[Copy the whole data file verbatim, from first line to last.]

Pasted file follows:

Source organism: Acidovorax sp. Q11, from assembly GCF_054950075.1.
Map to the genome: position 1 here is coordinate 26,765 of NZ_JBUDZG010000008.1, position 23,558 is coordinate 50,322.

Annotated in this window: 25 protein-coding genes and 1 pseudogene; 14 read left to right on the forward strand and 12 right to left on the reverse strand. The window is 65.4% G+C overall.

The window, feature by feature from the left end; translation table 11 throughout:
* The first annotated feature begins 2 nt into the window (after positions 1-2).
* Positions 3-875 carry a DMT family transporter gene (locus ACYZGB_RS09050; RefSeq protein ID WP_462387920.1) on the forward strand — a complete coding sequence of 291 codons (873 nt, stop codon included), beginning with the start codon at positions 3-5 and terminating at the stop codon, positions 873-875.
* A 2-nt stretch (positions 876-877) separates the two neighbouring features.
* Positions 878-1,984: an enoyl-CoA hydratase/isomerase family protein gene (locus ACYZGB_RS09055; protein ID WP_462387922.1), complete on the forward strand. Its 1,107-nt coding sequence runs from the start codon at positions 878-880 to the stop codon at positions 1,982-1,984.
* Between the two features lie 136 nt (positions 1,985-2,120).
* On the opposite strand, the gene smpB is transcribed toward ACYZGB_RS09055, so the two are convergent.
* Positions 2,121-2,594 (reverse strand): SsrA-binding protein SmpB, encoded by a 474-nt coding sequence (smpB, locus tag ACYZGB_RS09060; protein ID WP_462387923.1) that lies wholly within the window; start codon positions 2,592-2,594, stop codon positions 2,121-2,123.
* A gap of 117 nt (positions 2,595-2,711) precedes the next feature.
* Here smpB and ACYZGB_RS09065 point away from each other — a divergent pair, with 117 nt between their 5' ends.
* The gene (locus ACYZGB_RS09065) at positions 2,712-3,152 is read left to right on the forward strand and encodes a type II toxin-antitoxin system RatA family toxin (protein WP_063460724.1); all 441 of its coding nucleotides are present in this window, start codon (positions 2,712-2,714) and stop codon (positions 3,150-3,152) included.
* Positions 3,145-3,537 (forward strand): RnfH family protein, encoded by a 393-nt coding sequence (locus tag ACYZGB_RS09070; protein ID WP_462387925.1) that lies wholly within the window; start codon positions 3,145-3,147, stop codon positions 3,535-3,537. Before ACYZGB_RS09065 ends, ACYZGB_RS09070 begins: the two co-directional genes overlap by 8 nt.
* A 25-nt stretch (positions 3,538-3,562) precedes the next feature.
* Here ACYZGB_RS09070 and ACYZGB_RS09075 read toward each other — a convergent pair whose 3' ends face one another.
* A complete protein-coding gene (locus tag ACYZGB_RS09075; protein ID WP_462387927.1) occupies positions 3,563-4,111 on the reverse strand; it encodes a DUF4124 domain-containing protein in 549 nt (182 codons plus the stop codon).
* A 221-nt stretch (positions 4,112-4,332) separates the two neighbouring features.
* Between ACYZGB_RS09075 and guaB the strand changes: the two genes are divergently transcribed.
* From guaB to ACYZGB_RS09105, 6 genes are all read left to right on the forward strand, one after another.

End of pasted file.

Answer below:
Source organism: Acidovorax sp. Q11, from assembly GCF_054950075.1.
Map to the genome: position 1 here is coordinate 26,765 of NZ_JBUDZG010000008.1, position 23,558 is coordinate 50,322.

Annotated in this window: 25 protein-coding genes and 1 pseudogene; 14 read left to right on the forward strand and 12 right to left on the reverse strand. The window is 65.4% G+C overall.

The window, feature by feature from the left end; translation table 11 throughout:
* The first annotated feature begins 2 nt into the window (after positions 1-2).
* Positions 3-875 carry a DMT family transporter gene (locus ACYZGB_RS09050; RefSeq protein ID WP_462387920.1) on the forward strand — a complete coding sequence of 291 codons (873 nt, stop codon included), beginning with the start codon at positions 3-5 and terminating at the stop codon, positions 873-875.
* A 2-nt stretch (positions 876-877) separates the two neighbouring features.
* Positions 878-1,984: an enoyl-CoA hydratase/isomerase family protein gene (locus ACYZGB_RS09055; protein ID WP_462387922.1), complete on the forward strand. Its 1,107-nt coding sequence runs from the start codon at positions 878-880 to the stop codon at positions 1,982-1,984.
* Between the two features lie 136 nt (positions 1,985-2,120).
* On the opposite strand, the gene smpB is transcribed toward ACYZGB_RS09055, so the two are convergent.
* Positions 2,121-2,594 (reverse strand): SsrA-binding protein SmpB, encoded by a 474-nt coding sequence (smpB, locus tag ACYZGB_RS09060; protein ID WP_462387923.1) that lies wholly within the window; start codon positions 2,592-2,594, stop codon positions 2,121-2,123.
* A gap of 117 nt (positions 2,595-2,711) precedes the next feature.
* Here smpB and ACYZGB_RS09065 point away from each other — a divergent pair, with 117 nt between their 5' ends.
* The gene (locus ACYZGB_RS09065) at positions 2,712-3,152 is read left to right on the forward strand and encodes a type II toxin-antitoxin system RatA family toxin (protein WP_063460724.1); all 441 of its coding nucleotides are present in this window, start codon (positions 2,712-2,714) and stop codon (positions 3,150-3,152) included.
* Positions 3,145-3,537 (forward strand): RnfH family protein, encoded by a 393-nt coding sequence (locus tag ACYZGB_RS09070; protein ID WP_462387925.1) that lies wholly within the window; start codon positions 3,145-3,147, stop codon positions 3,535-3,537. Before ACYZGB_RS09065 ends, ACYZGB_RS09070 begins: the two co-directional genes overlap by 8 nt.
* A 25-nt stretch (positions 3,538-3,562) precedes the next feature.
* Here ACYZGB_RS09070 and ACYZGB_RS09075 read toward each other — a convergent pair whose 3' ends face one another.
* A complete protein-coding gene (locus tag ACYZGB_RS09075; protein ID WP_462387927.1) occupies positions 3,563-4,111 on the reverse strand; it encodes a DUF4124 domain-containing protein in 549 nt (182 codons plus the stop codon).
* A 221-nt stretch (positions 4,112-4,332) separates the two neighbouring features.
* Between ACYZGB_RS09075 and guaB the strand changes: the two genes are divergently transcribed.
* From guaB to ACYZGB_RS09105, 6 genes are all read left to right on the forward strand, one after another.